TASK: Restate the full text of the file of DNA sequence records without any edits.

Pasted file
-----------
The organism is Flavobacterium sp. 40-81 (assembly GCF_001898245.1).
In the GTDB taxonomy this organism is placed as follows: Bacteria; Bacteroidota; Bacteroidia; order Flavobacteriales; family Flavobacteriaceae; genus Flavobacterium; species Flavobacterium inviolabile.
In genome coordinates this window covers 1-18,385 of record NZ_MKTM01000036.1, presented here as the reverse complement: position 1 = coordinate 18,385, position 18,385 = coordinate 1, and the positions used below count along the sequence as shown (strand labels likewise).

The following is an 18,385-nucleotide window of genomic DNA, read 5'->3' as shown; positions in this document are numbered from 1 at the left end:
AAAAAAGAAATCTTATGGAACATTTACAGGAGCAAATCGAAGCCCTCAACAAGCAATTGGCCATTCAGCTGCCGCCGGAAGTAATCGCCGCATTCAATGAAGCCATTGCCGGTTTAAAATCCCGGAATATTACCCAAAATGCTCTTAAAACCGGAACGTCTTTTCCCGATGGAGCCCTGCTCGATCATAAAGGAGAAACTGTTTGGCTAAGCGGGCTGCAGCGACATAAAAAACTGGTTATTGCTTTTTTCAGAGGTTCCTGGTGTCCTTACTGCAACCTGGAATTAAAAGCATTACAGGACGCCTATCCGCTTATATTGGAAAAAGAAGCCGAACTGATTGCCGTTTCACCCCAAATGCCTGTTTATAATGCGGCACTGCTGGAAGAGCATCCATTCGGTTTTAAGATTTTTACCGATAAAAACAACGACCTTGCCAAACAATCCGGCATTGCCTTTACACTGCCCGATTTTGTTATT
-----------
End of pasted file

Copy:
The organism is Flavobacterium sp. 40-81 (assembly GCF_001898245.1).
In the GTDB taxonomy this organism is placed as follows: Bacteria; Bacteroidota; Bacteroidia; order Flavobacteriales; family Flavobacteriaceae; genus Flavobacterium; species Flavobacterium inviolabile.
In genome coordinates this window covers 1-18,385 of record NZ_MKTM01000036.1, presented here as the reverse complement: position 1 = coordinate 18,385, position 18,385 = coordinate 1, and the positions used below count along the sequence as shown (strand labels likewise).

The following is an 18,385-nucleotide window of genomic DNA, read 5'->3' as shown; positions in this document are numbered from 1 at the left end:
AAAAAAGAAATCTTATGGAACATTTACAGGAGCAAATCGAAGCCCTCAACAAGCAATTGGCCATTCAGCTGCCGCCGGAAGTAATCGCCGCATTCAATGAAGCCATTGCCGGTTTAAAATCCCGGAATATTACCCAAAATGCTCTTAAAACCGGAACGTCTTTTCCCGATGGAGCCCTGCTCGATCATAAAGGAGAAACTGTTTGGCTAAGCGGGCTGCAGCGACATAAAAAACTGGTTATTGCTTTTTTCAGAGGTTCCTGGTGTCCTTACTGCAACCTGGAATTAAAAGCATTACAGGACGCCTATCCGCTTATATTGGAAAAAGAAGCCGAACTGATTGCCGTTTCACCCCAAATGCCTGTTTATAATGCGGCACTGCTGGAAGAGCATCCATTCGGTTTTAAGATTTTTACCGATAAAAACAACGACCTTGCCAAACAATCCGGCATTGCCTTTACACTGCCCGATTTTGTTATT